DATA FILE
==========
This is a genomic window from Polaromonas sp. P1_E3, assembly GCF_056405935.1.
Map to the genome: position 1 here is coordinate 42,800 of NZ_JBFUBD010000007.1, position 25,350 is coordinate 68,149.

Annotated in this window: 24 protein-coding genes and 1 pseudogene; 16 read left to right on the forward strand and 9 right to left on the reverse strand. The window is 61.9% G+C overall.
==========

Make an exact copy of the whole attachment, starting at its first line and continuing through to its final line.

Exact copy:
This is a genomic window from Polaromonas sp. P1_E3, assembly GCF_056405935.1.
Map to the genome: position 1 here is coordinate 42,800 of NZ_JBFUBD010000007.1, position 25,350 is coordinate 68,149.

Annotated in this window: 24 protein-coding genes and 1 pseudogene; 16 read left to right on the forward strand and 9 right to left on the reverse strand. The window is 61.9% G+C overall.